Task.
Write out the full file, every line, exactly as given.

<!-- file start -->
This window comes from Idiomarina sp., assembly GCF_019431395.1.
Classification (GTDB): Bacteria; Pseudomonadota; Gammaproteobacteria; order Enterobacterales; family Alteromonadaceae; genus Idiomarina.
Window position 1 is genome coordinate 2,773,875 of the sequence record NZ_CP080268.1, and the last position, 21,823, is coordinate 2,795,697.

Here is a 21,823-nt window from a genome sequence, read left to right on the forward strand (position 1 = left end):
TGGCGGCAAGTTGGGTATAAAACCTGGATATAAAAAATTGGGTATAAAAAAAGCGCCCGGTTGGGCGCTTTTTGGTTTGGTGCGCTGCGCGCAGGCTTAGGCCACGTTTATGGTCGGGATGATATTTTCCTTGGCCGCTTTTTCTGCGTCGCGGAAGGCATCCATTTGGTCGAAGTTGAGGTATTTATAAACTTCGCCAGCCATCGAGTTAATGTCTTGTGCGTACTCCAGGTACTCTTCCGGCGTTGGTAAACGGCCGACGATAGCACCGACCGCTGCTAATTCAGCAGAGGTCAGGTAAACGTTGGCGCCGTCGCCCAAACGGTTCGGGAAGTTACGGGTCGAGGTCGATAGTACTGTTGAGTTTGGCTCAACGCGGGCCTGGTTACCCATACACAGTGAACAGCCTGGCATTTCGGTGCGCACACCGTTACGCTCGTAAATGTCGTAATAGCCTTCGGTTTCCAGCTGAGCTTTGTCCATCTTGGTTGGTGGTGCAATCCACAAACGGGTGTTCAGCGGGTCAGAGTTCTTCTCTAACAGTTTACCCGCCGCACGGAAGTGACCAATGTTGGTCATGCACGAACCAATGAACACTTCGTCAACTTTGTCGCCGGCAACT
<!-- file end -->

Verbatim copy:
This window comes from Idiomarina sp., assembly GCF_019431395.1.
Classification (GTDB): Bacteria; Pseudomonadota; Gammaproteobacteria; order Enterobacterales; family Alteromonadaceae; genus Idiomarina.
Window position 1 is genome coordinate 2,773,875 of the sequence record NZ_CP080268.1, and the last position, 21,823, is coordinate 2,795,697.

Here is a 21,823-nt window from a genome sequence, read left to right on the forward strand (position 1 = left end):
TGGCGGCAAGTTGGGTATAAAACCTGGATATAAAAAATTGGGTATAAAAAAAGCGCCCGGTTGGGCGCTTTTTGGTTTGGTGCGCTGCGCGCAGGCTTAGGCCACGTTTATGGTCGGGATGATATTTTCCTTGGCCGCTTTTTCTGCGTCGCGGAAGGCATCCATTTGGTCGAAGTTGAGGTATTTATAAACTTCGCCAGCCATCGAGTTAATGTCTTGTGCGTACTCCAGGTACTCTTCCGGCGTTGGTAAACGGCCGACGATAGCACCGACCGCTGCTAATTCAGCAGAGGTCAGGTAAACGTTGGCGCCGTCGCCCAAACGGTTCGGGAAGTTACGGGTCGAGGTCGATAGTACTGTTGAGTTTGGCTCAACGCGGGCCTGGTTACCCATACACAGTGAACAGCCTGGCATTTCGGTGCGCACACCGTTACGCTCGTAAATGTCGTAATAGCCTTCGGTTTCCAGCTGAGCTTTGTCCATCTTGGTTGGTGGTGCAATCCACAAACGGGTGTTCAGCGGGTCAGAGTTCTTCTCTAACAGTTTACCCGCCGCACGGAAGTGACCAATGTTGGTCATGCACGAACCAATGAACACTTCGTCAACTTTGTCGCCGGCAACT